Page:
Is "She had written all the scene" incorrect English or a poor translation? Or should it be accepted?
"All of" is probably better English, but DL is being extremely harsh pinging us for dropping the "of" in this case. Where I live it is far more common to hear "all" instead of "all of" in sentences such as this. I'd suggest it is acceptable conversational English at worst. I've reported it anyway.
I agree it probably is not proper english I suppose I will not report it for that reason. I am unsure though and maybe it should be accepted.
If you are a native English speaker and you say it and another native speaker understands it then it is proper English to say 'all' instead of 'all of', I've reported it so hopefully they'll change it.
DL says ''She had written all scene'' is a correct answer! That is not grammatically correct and I reported it. I'm finding many of the sentences in this section are either just plain goofy or the Spanish is a convoluted mess that no one would actually use.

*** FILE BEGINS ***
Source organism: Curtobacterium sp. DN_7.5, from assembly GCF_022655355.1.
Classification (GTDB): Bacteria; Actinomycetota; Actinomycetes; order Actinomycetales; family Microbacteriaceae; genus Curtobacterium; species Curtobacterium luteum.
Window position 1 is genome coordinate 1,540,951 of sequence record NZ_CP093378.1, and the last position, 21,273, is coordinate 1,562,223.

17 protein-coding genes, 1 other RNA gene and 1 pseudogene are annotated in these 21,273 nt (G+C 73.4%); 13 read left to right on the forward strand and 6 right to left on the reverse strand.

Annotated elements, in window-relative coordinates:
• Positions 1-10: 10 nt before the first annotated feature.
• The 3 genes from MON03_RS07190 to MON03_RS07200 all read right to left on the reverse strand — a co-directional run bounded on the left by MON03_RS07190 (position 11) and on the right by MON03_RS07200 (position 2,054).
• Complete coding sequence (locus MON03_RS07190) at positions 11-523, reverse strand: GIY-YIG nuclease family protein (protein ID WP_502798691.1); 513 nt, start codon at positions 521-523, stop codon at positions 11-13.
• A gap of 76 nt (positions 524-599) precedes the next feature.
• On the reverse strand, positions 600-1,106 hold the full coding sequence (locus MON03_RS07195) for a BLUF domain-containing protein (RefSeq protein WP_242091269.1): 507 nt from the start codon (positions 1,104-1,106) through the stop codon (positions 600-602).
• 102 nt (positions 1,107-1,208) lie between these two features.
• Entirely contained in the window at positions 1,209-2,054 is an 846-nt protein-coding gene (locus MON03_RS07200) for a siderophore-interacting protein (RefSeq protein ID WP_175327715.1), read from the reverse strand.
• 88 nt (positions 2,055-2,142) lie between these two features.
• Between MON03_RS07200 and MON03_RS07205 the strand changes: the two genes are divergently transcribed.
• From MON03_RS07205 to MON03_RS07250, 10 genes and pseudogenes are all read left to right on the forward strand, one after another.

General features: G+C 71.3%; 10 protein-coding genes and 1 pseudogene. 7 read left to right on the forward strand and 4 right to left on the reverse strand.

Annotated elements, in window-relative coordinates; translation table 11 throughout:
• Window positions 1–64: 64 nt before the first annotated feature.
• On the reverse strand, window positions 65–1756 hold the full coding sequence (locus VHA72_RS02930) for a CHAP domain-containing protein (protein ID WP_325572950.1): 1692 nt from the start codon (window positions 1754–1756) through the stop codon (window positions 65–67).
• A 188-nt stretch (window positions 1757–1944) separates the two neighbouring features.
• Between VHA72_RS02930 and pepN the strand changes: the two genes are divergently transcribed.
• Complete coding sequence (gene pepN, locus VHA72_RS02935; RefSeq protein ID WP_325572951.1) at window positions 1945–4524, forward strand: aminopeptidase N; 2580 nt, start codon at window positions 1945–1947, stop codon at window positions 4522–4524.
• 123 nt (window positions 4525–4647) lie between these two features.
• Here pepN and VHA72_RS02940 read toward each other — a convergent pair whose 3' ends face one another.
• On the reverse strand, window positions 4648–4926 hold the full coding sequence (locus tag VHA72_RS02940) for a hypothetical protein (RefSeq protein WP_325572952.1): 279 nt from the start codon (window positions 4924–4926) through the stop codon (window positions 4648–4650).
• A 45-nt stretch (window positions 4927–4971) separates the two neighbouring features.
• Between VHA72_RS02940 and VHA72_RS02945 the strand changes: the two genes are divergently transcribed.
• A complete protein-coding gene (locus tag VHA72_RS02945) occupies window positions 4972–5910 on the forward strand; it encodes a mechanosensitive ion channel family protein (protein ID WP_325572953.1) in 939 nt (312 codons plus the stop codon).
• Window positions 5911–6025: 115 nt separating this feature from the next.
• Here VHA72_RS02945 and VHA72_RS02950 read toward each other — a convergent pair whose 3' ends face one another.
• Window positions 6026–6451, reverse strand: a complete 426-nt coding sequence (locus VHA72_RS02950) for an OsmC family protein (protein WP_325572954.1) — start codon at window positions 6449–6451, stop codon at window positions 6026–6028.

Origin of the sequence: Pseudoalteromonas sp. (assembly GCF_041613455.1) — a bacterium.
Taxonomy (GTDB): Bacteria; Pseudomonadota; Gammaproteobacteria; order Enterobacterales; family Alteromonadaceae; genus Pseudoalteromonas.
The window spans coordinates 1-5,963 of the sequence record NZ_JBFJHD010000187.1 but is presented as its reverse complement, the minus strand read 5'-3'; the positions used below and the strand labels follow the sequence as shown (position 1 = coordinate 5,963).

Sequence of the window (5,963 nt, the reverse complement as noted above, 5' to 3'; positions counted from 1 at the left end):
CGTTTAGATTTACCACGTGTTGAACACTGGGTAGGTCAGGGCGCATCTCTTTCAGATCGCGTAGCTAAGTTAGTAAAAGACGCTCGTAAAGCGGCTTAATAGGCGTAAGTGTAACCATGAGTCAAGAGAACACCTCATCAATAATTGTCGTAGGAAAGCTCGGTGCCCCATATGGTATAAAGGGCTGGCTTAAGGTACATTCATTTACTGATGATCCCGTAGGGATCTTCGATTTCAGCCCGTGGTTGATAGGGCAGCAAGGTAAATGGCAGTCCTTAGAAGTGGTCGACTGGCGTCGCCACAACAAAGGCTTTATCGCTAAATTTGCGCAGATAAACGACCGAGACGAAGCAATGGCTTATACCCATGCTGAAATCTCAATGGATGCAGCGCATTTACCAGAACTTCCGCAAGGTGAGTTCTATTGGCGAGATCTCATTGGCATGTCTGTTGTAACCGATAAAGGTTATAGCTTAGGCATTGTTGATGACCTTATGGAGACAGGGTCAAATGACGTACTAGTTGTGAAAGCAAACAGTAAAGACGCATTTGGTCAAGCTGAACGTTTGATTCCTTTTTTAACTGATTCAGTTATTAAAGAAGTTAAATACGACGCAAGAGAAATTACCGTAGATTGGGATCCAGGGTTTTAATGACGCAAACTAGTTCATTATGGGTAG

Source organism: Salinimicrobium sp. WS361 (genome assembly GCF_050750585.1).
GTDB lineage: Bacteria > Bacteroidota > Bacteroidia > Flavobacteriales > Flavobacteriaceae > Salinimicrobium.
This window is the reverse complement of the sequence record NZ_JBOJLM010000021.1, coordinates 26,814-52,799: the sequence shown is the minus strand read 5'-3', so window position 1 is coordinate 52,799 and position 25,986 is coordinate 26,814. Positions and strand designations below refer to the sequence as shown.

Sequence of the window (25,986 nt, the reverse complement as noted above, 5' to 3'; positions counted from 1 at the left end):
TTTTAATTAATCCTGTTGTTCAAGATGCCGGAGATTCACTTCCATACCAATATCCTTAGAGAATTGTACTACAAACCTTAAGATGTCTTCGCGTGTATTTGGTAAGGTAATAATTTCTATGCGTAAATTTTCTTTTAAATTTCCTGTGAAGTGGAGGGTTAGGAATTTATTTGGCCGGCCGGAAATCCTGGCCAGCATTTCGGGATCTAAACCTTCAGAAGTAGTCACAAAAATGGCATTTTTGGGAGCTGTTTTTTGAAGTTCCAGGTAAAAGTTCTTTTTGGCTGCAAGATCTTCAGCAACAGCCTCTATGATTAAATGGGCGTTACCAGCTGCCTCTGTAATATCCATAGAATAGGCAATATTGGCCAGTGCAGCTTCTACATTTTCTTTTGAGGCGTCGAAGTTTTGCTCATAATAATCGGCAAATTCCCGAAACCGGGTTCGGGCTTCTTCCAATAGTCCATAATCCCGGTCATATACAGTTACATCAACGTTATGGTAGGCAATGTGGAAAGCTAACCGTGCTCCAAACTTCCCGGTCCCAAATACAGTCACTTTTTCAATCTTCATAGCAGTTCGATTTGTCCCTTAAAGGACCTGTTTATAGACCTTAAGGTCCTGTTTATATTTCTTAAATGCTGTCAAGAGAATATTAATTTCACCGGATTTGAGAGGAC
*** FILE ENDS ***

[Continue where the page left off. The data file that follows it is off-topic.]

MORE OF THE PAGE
How would you say "She had written every scene"? Would you leave out the "la"?
Right - I was replying to eshewan who asked how to say "she had written every scene"
I am Spanish speaker. I wrote: She had written whole the scene . This is wrong, why?
En esta oracion "whole" es un adjetivo y tiene que estar al lado del sustantivo que describe: "whole scene." Donde la has puesto, al lado del verbo, la palabra es como un adverbio, pero el adverbio seria "Wholly (Am. Eng) / Wholely (Br. Eng)." Para usar el adverbio "Wholely" puedes decir "She had wholely written the scene" pero suena un poco raro.
all the scene should be accepted. I'm going to report it. The problem is that most of the sentences don't make sense anyway.
Who writes this garbage?. I put she had written every scene. They marked me wrong saying it should be she had written all scene which makes no sense at all. And now, above they say she had written the whole scene. GRRRRRR!